Farm Succession Planning: Simple Steps

Farm Succession Planning: Simple Steps
Extension Educator, Farm and Ranch Succession
Two generations on farm.

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This article was first published by "Cornhusker Economics" on April 6, 2022.

If you visit with an Ag Professional and ask them “What percentage of farmers and ranchers have an Estate plan, or an up-to-date Estate/Succession plan?” the answer will be half, or just less than half.  This article will examine why that happens and give some simple steps for anyone to follow to create an up-to-date Estate or Succession plan. 

Farmers and Ranchers don’t have a plan for a variety of reasons.  These might include not ever planning to retire, not wanting to give up control, or not wanting to admit that they will ever pass away.  Too often, we don’t want to take time away from the farming operation to think about what happens when we are no longer part of the process.  The point of this article is to draw attention to the fact that planning is a necessity.  No one has been able to avoid their demise--we are all going to pass.  For the sake of each person in your family, begin the steps now of outlining what happens to your stuff when you are gone.

Here are simple steps that can be taken now to get moving on putting together your estate or succession plan. 

Step One:  You need a great list of your ‘stuff.’  There is an article that outlines this process in detail at:  In summary, you need a detailed inventory of your assets owned, how they are owned, what is owed (if anything) and how much it is worth currently.  In other words, a detailed balance sheet.  An excellent resource is Iowa State University’s publication titled “Evaluating Your Estate Plan: Estate Planning Questionnaire” (File C4-57) as a part of the ISU Ag Decision Maker publication series.  That publication can be completed online and printed before meeting a lawyer.  It has all the above items plus a few additional considerations.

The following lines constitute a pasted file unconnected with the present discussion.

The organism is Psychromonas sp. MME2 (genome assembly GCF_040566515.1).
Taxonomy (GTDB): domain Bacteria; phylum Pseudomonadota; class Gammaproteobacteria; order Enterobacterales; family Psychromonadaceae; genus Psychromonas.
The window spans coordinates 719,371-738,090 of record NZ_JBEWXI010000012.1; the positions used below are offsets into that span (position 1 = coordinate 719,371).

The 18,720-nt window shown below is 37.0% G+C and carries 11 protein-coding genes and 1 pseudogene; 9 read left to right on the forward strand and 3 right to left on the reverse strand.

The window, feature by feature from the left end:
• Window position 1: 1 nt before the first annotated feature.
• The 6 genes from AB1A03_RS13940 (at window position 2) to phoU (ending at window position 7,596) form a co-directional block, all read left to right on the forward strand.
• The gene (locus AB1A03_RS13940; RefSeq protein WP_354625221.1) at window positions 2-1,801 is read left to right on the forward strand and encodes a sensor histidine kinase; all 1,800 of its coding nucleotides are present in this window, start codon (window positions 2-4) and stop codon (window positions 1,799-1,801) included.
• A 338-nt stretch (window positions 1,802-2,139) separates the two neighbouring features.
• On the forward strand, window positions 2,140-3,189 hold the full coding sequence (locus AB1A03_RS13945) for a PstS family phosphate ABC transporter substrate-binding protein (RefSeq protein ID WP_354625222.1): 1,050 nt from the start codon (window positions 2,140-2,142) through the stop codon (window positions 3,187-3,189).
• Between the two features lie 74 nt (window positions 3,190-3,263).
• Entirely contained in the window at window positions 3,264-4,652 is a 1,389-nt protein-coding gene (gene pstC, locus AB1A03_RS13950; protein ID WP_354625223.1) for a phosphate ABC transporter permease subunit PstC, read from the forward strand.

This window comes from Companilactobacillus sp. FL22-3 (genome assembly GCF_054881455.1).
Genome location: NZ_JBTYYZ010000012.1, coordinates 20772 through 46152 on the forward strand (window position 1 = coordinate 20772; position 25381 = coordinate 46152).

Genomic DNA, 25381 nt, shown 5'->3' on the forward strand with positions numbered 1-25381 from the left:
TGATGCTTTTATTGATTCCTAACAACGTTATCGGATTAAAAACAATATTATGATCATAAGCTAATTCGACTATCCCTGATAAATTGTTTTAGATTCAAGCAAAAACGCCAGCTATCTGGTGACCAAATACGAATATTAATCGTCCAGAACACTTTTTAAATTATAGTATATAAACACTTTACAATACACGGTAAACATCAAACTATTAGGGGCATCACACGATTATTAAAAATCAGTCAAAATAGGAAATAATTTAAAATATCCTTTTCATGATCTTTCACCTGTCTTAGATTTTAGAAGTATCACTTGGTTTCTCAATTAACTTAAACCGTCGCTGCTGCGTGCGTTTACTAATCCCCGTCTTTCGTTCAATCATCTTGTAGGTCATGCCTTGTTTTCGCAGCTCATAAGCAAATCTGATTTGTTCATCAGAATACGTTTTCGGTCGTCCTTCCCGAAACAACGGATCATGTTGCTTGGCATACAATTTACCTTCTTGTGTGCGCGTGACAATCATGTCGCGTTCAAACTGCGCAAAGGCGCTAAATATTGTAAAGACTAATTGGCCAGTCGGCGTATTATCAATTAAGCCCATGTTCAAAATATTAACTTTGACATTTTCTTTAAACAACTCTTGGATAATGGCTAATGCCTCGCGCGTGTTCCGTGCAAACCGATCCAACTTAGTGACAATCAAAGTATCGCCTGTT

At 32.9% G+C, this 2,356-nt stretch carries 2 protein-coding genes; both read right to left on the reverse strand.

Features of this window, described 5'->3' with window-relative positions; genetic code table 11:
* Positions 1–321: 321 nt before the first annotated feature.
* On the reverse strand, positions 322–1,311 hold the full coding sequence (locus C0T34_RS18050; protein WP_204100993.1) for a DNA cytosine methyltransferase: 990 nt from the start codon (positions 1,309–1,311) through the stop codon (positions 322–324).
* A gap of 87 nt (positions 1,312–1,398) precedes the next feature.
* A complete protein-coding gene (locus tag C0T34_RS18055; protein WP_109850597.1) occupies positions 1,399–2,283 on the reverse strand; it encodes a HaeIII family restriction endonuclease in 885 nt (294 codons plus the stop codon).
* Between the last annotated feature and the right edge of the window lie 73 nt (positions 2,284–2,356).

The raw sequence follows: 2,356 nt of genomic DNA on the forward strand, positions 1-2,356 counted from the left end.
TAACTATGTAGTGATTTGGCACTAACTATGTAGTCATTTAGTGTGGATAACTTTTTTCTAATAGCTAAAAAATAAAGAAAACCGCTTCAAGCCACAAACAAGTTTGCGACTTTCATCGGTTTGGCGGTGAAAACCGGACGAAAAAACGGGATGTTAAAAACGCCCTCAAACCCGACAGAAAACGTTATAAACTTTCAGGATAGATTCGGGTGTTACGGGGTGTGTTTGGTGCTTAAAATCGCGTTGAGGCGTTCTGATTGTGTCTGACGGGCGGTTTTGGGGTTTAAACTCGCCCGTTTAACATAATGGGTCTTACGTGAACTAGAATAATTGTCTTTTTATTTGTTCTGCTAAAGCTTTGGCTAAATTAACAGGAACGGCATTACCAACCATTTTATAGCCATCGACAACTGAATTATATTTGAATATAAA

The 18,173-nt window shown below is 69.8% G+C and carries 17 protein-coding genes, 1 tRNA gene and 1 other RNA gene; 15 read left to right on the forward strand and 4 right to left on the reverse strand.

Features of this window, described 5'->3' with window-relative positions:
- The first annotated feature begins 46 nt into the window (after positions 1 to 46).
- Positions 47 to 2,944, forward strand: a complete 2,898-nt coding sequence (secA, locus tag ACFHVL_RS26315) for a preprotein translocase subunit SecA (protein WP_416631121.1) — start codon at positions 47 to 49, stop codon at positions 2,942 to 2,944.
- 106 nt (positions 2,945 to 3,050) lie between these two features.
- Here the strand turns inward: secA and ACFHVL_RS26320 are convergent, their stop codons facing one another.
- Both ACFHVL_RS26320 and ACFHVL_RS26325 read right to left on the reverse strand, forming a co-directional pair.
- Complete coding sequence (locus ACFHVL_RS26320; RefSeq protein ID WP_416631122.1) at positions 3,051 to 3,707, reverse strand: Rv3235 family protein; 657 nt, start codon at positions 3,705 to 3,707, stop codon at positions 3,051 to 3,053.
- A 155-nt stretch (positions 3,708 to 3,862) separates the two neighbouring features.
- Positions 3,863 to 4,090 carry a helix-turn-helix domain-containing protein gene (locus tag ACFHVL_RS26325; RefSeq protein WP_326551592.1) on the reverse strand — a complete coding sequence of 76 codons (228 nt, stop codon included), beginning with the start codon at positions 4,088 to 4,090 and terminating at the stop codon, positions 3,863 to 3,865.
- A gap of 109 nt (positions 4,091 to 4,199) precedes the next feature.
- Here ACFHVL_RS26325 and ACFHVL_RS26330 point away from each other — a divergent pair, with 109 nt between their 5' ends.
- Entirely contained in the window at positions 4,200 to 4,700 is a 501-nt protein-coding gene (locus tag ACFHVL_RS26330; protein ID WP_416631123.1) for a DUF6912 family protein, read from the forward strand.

Step Two:  Meet with your family.  This is an optional step.  I recommend it to allow everyone to have input.  Let’s be honest, how does anyone feel like they are a part of any group?  They feel better about that group if they are allowed to have input.  If you proceed with a family meeting, know that it will be just to gather everyone’s input.  What should happen to “Great Grandma’s Yellow Pie plate?”  Who is interested in having that as a part of their inheritance?  How will the other assets be divided?  Who might be interested in owning property? 

After this input is gathered, decision-making will be made by the grandpa/grandma (matriarch and patriarch) and possibly their children. 

Step Three:  What is the perfect solution?  Given the input you have received, an ideal succession or estate plan can be developed.  At this time, don’t worry about how that will be done.  Just know how you want this to go in your perfect world.  Make a list that outlines who you would ideally prefer to match up each item with when you are gone.

Step Four:  Take the great inventory/balance sheet lists developed in step one and the ideal succession plan developed in step three to your lawyer.  During this visit to your professional, you will hear about options or tools that might be used to make the estate planning and succession successful for your assets.

Step Five:  With input from your professional, which is likely to be your attorney, make decisions about what tool you will use to pass assets.  Likely this will include your will and LLC or will and trust, or just your will.  The attorney’s input is important here as they understand all the ramifications of each option.  You may want to involve your tax professional in this step to be sure that the tool/estate plan being implemented does not cause undue tax consequences.

Step Six:  The succession/estate plan is written and signed – congratulations!  Be sure to let the immediate family know about the decisions made so that there are no surprises when you pass. 

Step Seven:  The last step is to know that the plan you have implemented will change with time--meaning that family events and circumstances will make your current plan invalid.  So, be sure to review the plan periodically and amend or edit the plan as needed. 

This seems like a lot of steps.  But, if you keep going and follow these steps, you will have a successful plan for what happens to your ‘stuff’ when you are gone.